Illustration By: Aaron McKinney
Illustration By: Aaron McKinney

Ask Eddy: Urine Luck

You've got questions, Eddy's got answers.

Can I Use My Water Filter To Purify My Own Pee?

Nope. "The pores in the backpacking filters aren't small enough to remove the sodium, potassium and calcium molecules concentrated in your urine," says Dr. James Hubbard of TheSurvivalDoctor.com. The problem with drinking those minerals, he says, is that "your body will secrete fluids to dilute them, which ultimately makes you more dehydrated than not drinking the urine at all. It's the same reason you can't survive for long on seawater." How about one of those Brita filters people keep in their fridge? Nope. According to Brita's website, the activated charcoal in the filters bonds with metals like iron and zinc. No mention of pee (or sodium or potassium) on the website.

If you do get stranded in the desert or lost at sea, the one thing that will work is a solar still. That's a fancy way to describe a hole in the ground covered with a sheet of plastic. You pee in the hole, and wait for the sun to vaporize the water in the pee, which then condenses on the plastic and is collected in a cup. The salts and metals stay in the hole. It's pretty easy to make a solar still even with a plastic bag and a cup, though hopefully you're someplace warm and sunny, as the filtering won't work well in cold temps. For the record, those Brita filters will knock some of the odor off of urine if you were to, say, lose a certain bet.

Is Quicksand A Real Thing?

Not like in the movies, says Daniel Bonn, a Dutch scientist who experimented on the stuff. He took some Iranian quicksand and figured out that its basically just very small-grained sand and clay saturated with water. It's so saturated that it can't support weight, kind of like oatmeal (the main ingredient in fake quicksand for the movies), which means things tend to sink in it—especially if they spaz out like a panicky explorer, or Gilligan. But according to Bonn's paper in Nature, his experiments prove that humans, being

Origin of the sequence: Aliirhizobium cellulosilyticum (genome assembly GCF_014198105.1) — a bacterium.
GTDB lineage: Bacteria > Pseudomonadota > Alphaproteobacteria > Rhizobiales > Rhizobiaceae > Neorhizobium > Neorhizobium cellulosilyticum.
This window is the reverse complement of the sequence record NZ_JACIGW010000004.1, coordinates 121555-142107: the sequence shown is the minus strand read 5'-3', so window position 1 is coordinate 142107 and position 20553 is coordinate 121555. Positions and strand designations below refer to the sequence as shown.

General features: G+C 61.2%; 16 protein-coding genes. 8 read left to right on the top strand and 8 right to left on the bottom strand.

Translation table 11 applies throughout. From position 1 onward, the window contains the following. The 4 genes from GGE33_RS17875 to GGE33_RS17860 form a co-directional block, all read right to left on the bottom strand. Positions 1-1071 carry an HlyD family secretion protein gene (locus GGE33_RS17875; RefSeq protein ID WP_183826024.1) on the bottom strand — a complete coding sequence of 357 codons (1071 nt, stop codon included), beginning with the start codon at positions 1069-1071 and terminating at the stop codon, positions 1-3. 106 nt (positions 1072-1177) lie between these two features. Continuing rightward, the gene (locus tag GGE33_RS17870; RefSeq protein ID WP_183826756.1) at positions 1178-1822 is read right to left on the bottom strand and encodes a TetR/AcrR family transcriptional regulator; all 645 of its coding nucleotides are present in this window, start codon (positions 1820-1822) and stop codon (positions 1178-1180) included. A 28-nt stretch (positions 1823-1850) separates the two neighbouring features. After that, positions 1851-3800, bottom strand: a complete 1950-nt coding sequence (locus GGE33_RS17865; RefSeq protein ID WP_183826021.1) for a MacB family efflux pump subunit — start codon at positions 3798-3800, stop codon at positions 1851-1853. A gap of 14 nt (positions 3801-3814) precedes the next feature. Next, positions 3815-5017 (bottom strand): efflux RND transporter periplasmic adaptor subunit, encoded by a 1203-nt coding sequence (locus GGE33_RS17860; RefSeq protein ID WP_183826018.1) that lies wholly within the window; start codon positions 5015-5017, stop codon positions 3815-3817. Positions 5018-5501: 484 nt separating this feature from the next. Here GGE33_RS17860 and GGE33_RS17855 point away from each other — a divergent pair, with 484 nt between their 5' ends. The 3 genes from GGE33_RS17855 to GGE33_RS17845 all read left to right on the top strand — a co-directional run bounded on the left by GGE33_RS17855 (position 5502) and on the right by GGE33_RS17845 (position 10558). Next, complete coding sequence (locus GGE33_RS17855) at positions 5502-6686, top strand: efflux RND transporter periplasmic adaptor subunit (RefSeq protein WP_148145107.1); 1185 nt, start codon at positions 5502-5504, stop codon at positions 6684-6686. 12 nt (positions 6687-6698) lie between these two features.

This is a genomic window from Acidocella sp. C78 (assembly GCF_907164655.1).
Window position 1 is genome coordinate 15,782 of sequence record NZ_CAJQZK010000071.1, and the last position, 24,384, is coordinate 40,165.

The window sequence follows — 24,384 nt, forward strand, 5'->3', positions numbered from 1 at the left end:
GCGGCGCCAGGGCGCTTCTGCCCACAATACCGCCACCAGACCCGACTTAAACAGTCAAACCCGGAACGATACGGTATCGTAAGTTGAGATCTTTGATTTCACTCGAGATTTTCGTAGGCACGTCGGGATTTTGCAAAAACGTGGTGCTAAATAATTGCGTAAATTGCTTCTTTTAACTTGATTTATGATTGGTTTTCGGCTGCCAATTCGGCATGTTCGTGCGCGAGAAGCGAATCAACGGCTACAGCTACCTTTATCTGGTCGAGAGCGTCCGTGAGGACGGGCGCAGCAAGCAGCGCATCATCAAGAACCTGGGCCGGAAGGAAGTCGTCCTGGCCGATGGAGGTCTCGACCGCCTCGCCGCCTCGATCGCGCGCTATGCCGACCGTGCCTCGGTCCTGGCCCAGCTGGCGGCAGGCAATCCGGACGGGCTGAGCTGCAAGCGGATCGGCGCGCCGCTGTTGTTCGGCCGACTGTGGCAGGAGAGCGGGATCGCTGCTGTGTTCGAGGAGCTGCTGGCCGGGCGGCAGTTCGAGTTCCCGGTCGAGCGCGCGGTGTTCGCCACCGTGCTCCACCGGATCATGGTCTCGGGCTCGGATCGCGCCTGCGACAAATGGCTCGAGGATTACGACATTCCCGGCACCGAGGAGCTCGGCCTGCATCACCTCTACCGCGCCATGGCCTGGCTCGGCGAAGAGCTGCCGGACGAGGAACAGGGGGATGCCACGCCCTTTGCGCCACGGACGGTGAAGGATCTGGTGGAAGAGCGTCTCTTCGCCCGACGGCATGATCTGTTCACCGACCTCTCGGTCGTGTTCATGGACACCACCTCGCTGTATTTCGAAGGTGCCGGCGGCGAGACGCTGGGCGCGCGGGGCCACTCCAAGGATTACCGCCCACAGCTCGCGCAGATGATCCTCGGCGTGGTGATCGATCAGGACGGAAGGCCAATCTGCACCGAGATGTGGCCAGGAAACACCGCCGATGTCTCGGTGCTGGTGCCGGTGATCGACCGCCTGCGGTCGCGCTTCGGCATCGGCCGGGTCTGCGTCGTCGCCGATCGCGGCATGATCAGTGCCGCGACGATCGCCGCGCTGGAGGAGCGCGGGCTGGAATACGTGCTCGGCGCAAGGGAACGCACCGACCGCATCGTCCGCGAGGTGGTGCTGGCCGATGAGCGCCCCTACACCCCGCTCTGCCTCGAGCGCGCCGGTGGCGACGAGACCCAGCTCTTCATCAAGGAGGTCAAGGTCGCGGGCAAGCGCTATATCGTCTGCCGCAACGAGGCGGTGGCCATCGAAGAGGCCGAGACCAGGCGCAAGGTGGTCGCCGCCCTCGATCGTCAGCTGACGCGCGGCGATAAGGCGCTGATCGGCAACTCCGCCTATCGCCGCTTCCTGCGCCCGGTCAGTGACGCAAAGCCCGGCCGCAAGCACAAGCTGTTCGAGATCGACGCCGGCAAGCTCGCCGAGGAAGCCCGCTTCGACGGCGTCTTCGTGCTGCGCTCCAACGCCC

less dense than the quicksand, will only sink halfway at most. Sometimes, that's enough to kill you though, if a tide comes in, which is how a woman died in 1988 on Alaska's Turnagain Arm tidal flat.

What really will swallow you up, though, is muskeg, the soupy mud found in and under northland bogs. Tractors and trucks have been trapped in it, not to mention the odd wooly mammoth and (more recently) moose. Eddy has fallen up to his pits a few times in the stuff, which is why he now portages wearing water wings.

I Need A Cupholder On The Bottom Of My Kayak. Ideas?

Eddy can only assume you have some sort of neck ailment that prevents you from using a necklace cozy. Eddy's is made from road-kill possum pelt—fur to the inside for a better grip—a tribute from a fellow he once bested in a leg wrestling contest. If your neck can't take the strain of your can of kombucha or solar-distilled urine or what-have-you, you'll find that a roll of duct tape will do the trick. It's about the right size, especially when you wrap it in a cozy, heavy enough to stay put even in a sloshy boat, and broad enough to bridge your V-hull. If the roll isn't steady enough by itself, well, now you have some tape, don't you?

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